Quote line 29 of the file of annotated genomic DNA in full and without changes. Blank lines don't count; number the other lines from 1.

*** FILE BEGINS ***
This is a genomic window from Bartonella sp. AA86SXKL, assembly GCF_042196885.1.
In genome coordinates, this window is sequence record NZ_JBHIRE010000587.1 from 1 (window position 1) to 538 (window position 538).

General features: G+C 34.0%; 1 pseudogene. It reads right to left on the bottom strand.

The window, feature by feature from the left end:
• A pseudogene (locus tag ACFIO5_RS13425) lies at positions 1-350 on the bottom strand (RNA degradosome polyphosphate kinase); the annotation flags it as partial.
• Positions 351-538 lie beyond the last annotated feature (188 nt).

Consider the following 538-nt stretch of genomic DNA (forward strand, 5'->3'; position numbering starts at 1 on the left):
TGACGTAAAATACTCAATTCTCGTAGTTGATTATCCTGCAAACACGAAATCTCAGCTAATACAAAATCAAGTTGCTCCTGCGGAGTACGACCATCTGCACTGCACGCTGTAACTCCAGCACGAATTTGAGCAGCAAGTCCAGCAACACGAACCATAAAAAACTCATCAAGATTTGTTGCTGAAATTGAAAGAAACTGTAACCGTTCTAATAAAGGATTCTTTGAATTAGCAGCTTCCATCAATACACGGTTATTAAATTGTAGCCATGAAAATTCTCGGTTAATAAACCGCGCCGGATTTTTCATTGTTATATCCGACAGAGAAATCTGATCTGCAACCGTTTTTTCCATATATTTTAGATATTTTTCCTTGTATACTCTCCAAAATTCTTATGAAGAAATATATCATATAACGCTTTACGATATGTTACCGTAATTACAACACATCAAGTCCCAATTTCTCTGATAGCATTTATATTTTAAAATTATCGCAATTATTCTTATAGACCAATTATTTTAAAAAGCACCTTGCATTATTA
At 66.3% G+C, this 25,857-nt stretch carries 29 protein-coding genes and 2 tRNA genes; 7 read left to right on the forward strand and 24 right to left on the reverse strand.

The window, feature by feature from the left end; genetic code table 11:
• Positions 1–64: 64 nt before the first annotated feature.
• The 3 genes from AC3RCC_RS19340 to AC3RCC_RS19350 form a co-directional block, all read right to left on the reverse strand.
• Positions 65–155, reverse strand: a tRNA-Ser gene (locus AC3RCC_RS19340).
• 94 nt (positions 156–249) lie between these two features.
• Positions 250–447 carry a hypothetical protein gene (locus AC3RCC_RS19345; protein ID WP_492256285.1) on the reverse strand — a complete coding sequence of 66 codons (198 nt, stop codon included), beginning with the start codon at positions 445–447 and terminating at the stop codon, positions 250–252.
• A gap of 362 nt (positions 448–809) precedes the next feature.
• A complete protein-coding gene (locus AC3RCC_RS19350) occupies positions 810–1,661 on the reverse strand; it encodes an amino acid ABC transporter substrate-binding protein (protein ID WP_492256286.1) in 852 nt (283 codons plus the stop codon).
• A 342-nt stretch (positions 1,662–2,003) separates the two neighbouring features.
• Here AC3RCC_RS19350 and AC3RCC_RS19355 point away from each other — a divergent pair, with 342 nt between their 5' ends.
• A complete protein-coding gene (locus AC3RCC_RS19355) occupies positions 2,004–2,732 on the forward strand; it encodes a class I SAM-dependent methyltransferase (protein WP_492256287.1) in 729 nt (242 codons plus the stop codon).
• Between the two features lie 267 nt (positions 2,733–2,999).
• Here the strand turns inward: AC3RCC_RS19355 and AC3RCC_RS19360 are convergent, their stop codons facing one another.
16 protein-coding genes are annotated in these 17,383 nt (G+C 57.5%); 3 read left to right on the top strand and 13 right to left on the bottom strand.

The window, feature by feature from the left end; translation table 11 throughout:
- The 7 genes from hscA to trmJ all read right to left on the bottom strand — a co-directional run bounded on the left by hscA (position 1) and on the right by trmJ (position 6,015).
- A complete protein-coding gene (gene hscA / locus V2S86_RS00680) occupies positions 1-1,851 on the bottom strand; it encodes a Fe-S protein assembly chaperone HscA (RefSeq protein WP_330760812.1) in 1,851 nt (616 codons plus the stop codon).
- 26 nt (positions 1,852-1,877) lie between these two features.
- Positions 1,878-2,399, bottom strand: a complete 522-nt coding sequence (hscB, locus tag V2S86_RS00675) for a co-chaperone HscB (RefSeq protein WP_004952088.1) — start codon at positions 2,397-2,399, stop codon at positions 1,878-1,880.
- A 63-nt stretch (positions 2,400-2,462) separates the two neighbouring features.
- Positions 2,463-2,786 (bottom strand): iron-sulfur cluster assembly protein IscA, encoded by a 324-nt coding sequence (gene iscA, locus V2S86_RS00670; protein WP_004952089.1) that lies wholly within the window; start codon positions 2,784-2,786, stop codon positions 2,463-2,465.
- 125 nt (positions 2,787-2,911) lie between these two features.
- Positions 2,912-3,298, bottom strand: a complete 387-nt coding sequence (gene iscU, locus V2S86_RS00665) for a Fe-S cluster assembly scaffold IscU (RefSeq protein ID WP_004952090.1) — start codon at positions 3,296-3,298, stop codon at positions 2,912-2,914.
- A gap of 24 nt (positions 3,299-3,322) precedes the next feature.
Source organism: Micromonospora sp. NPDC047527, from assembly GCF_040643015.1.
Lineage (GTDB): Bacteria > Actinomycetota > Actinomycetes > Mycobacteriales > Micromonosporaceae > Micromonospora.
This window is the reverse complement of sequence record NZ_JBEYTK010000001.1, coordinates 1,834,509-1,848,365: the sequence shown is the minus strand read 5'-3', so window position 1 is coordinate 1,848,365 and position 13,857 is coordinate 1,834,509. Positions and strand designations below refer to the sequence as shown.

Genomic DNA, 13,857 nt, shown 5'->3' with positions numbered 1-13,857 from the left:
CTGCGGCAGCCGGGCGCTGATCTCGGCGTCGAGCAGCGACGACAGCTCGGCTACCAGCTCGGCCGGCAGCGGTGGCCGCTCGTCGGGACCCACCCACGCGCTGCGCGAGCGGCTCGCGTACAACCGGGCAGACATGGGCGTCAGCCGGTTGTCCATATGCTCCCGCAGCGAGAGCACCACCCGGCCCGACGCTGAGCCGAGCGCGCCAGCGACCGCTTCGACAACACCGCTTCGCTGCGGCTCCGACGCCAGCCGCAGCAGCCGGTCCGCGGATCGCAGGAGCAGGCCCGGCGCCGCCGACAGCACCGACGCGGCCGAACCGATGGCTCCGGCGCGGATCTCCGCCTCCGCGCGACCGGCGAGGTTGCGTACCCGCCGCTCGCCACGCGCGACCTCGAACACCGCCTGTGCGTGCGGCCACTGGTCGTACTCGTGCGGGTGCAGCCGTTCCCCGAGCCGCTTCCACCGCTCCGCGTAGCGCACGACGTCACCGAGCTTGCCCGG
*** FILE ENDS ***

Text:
- A 63-nt stretch (positions 2,400-2,462) separates the two neighbouring features.